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Good Doc, Bad Doc: NBC's 'Do No Harm' Revs Up Jekyll and Hyde
January 29, 2013  | By Eric Gould  | 1 comment
 

Dr. Jason Cole is at war with himself. Literally.

By day, the Philadelphia neurosurgeon is the best in his field and a compassionate, caring doctor. But, like the rest of us, he’s got a side of himself he's not particularly fond of. He's a shut-in at night, unable to even go see his beloved Phillies when he's given free tickets by a friend: "I just can't enjoy the night games. I'm just not myself."

Is that ever an understatement. Every night at 8:25 p.m. he becomes a walking nightmare called Ian Price who happenes to be everything the good Doc is not — criminal, misogynist and general all-around sociopath. The process then reverses itself the next morning, precisely 12 hours later at 8:25 a.m.

Talk about the physician who needs to heal first. Jason (Steven Pasquale, right) is in a support group for people afflicted with Dissociative Identity Disorder, or multiple personalities. But he's also learned from lab tests that when Ian comes around, he's biochemically a different person, so the problem might not jut be psychological.

Whatever the cause, Do No Harm is the newest spin on the Dr. Jekyll and Mr. Hyde story. The series brings it fast forward and amps it up in some inventive, often hilarious ways. It premieres Thursday night on NBC, January 31, at 10 p.m. ET.

Jason has kept Ian under control for the past five years by sedating himself every night, in a twist that uses meds to quell the monster instead of conjuring him. But he’s built up a tolerance to that treatment, and now Ian's out again (and out for payback) undoing Jason in all sorts of ways. Jason recovers one morning in a designer suit, driving a Ferrari that isn't his, with a sex doll and a Golden Retriever in the passenger seat next to him. In mulitple raids on Jason's checkbook, Ian's also gone out and rented him a yacht for the summer.

For the first two episodes, the transitions between Jason and Ian present some of the better parts of Do No Harm, which is very much a writer's menagerie. They both put each other in impossible situations, each awaking into the others world Quantum Leap-style and generally into a tight spot that requires quick thinking. Jason wants to avert Ian's plans of mayhem and crime, and Ian's out to ruin Jason personally and financially. That set-up gives the writers endless ways of staging the conflict and keeping the war between Jason and Ian fresh. They begin to leave increasingly hostile video messages for each other on their shared mobile phone.

Pasquale (Up All Night, Rescue Me) is quite nimble and fun to watch, particularly when he's going from the vanilla Doc to his maniacal alter ego. His ever-so-slightly pronounced incisors give him the faintest of feral appearances, and that helps us buy into the change, as does some nice tongue-in-cheek musical direction. For instance, in one scene we see Ian marching down the halls to the sound of The Black Keys "Lonely Boy." In another, Ian shows up in the ER, with scalpel in hand, posing as Jason as The Rolling Stones' "Paint It Black" plays. Ian raises the scalpel and blurts out, "Let's have some fun!"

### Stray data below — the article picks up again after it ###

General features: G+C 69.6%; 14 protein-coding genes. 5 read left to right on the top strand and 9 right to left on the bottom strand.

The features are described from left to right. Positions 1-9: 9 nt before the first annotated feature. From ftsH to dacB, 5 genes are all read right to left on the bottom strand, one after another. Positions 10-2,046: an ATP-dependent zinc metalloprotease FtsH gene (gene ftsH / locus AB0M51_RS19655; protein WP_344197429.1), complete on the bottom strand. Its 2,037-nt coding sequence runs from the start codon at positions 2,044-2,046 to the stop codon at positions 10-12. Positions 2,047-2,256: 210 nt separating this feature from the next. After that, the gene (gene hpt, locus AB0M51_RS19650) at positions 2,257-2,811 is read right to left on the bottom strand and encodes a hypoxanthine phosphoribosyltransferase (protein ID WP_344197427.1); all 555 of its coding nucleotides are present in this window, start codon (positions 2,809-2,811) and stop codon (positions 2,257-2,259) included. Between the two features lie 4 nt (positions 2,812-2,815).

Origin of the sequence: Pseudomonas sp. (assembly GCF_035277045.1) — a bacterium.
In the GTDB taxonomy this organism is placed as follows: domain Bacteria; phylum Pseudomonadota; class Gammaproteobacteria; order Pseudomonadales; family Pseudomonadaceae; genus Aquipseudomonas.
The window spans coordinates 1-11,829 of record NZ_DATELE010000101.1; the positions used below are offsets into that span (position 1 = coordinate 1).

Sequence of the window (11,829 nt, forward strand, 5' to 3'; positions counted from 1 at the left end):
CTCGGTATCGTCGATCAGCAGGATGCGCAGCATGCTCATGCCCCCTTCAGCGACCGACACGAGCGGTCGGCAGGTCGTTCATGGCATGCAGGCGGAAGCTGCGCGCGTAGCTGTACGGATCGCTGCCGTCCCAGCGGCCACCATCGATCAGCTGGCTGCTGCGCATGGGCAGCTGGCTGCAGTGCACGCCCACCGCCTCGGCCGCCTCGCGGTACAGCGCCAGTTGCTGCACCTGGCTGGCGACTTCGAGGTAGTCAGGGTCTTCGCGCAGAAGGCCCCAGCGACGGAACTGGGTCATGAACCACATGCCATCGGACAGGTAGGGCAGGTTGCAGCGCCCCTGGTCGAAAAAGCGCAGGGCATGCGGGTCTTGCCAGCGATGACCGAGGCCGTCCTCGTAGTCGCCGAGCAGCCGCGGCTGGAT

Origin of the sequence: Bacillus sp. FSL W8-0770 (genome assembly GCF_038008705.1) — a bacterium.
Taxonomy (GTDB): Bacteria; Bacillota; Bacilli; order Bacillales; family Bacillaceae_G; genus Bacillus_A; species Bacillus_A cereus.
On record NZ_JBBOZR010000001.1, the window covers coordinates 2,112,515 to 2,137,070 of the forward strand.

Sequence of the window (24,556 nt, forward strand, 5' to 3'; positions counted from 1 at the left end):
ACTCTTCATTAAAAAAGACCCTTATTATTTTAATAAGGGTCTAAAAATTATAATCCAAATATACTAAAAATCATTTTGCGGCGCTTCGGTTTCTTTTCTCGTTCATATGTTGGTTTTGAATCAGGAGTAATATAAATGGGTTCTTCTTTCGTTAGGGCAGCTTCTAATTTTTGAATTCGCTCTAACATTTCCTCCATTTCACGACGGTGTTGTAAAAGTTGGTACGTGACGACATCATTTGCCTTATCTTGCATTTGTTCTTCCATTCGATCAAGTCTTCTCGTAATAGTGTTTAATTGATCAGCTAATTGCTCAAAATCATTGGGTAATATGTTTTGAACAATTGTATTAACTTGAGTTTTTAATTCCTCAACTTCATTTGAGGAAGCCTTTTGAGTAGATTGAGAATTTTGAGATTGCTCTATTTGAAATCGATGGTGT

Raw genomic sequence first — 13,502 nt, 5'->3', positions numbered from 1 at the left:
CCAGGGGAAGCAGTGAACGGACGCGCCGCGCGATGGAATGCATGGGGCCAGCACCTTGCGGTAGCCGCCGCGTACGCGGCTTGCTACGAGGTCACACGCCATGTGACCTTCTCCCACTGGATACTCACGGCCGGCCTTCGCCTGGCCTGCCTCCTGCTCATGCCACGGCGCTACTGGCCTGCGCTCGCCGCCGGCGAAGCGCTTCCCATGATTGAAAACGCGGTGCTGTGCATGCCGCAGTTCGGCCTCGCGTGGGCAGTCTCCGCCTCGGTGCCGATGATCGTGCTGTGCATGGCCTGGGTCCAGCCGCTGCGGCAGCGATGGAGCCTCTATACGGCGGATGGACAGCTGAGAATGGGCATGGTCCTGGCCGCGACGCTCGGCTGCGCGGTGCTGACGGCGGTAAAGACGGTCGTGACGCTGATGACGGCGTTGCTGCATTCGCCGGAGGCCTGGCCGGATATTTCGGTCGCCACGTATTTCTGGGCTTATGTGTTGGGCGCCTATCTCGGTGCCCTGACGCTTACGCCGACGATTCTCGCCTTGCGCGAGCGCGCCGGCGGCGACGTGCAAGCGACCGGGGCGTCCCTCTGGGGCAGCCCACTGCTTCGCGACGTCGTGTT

Alana De La Garza (Law & Order) is also along as Dr. Lena Solis, Dr. Cole's emerging love interest. But she meets Ian (who she thinks is Jason) a couple of times, and needless to say, it goes poorly. Jason has to talk his way out of some really ugly behavior displayed by Ian to keep her willing to work with the daytime nice guy.

As witty and inventive as some of Do No Harm is, it does suffer from a rehash of standard writer’s room tropes. There's a suspicious, rival doctor (Michael Esper) lurking about trying to uncover Jason's secret, and also a crabby veteran Chief of Surgery (Phylicia Rashad) who's around, it seems, just to say no to all the over-budget, do-good life-saving Cole and Solis want to do.

On the horror side, the show seems to want to go to some of the true terror that American Horror Story does, (and it briefly gets there) but mostly it feels as though it has been watered down to appeal to a larger audience.

Despite these hadicaps, Do No Harm does have some heart going for it, trotting out Freudian conflicts, illustrating how we feel we have to hide who we are and how we shy away from the boldness we think we really want.

We'll see glimpses of Jason and Ian being forced to find ways to accommodate one another to coexist — the nice guy has to learn to be a little more assertive and edgier to get the things he wants in life, and Ian has to find a way to just take it down a notch or two.

As Jason's support group leader Will (John Carroll Lynch) lectures him on one visit, "Why do you keep insisting that you and Ian are different?... You and Ian are part of the whole. You need to work together if you're ever going to peacefully coexist. When you embrace the Ian in you, you will know how to fix this."

Until he does, it seems the mad man, and the series, will run amok for a while. And that's half the fun... the misbehaving half, of course.

 
 
 
 
 
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1 Comments
 
 
When this series concludes, I'll be looking to see whether you feel you have learned anything as a result of watching the show.
Feb 4, 2013   |  Reply
 
 
 
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